Two chairmen of the vetting committee of La Biennale Paris resigned unexpectedly just two months before the art fair is set to open in the French capital, taking over the gilded exhibition space inside the Grand Palais. Frédéric Castaing, who is in charge of the National Company of Experts—which provides 40 of the roughly 100 vetters who authenticate works in the biennale—is stepping down from his position. Joining him is Michel Maket, who heads up the Syndicat Fançais of Professional Experts in Works of Art and Collectibles; he will resign his co-president position while remaining part of the vetting team.
The Art Newspaper revealed
that the resignations come as criminal investigation continued to plague the annual show, prolonging an unfortunate trend that began in 2016, when a number of exhibitors left after forged royal furniture evaded the vetters and was offered at the biennale as authentic. Now, exhibitors and vetters are up in arms about the inclusion of Geneva- and New York-based Phoenix Ancient Art, which has been accused of trafficking antiquities from Syria; a librarian who was accused of participating in an alleged €850-million ($957.8 million) Ponzi scheme when providing manuscripts to the company Aristophil; and a tribal art dealer whose father was accused of selling fake Jean Prouvé furniture from the 1950s.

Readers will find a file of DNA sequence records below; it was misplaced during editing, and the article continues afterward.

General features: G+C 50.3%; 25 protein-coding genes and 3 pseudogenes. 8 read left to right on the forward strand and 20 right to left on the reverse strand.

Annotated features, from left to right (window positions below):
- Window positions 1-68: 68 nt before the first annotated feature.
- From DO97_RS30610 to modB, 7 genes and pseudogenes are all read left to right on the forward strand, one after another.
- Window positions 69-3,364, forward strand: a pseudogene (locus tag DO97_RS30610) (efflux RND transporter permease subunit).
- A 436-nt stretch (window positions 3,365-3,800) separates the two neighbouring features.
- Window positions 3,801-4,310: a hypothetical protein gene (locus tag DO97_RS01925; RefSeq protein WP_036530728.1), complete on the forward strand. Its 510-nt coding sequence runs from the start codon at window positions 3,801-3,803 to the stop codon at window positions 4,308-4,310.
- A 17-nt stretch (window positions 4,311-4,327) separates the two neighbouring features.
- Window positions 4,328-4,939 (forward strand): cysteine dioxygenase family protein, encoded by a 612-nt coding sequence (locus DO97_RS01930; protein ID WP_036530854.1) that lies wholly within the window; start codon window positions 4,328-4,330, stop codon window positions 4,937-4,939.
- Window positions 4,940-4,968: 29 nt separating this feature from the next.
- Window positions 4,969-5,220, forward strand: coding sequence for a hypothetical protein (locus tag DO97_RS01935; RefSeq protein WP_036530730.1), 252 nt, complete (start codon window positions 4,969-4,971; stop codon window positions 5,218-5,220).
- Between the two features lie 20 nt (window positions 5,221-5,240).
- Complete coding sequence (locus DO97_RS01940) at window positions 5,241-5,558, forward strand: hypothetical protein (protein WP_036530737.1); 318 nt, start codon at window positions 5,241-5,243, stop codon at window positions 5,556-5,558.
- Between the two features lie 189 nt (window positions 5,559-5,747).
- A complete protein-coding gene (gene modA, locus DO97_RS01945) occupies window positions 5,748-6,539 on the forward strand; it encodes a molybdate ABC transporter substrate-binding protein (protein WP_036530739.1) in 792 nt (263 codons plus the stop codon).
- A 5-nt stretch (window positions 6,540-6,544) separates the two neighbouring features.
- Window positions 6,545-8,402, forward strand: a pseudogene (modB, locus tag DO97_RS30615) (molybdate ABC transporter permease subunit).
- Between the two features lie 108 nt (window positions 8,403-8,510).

All the dealers caught up in criminal investigations declined to comment for TAN’s story. The Syndicat National des Antiquaires, which runs the Biennale, said in a statement quoted by the trade publication that the resignations will have little impact and that “all the other experts will assume the vetting as planned.”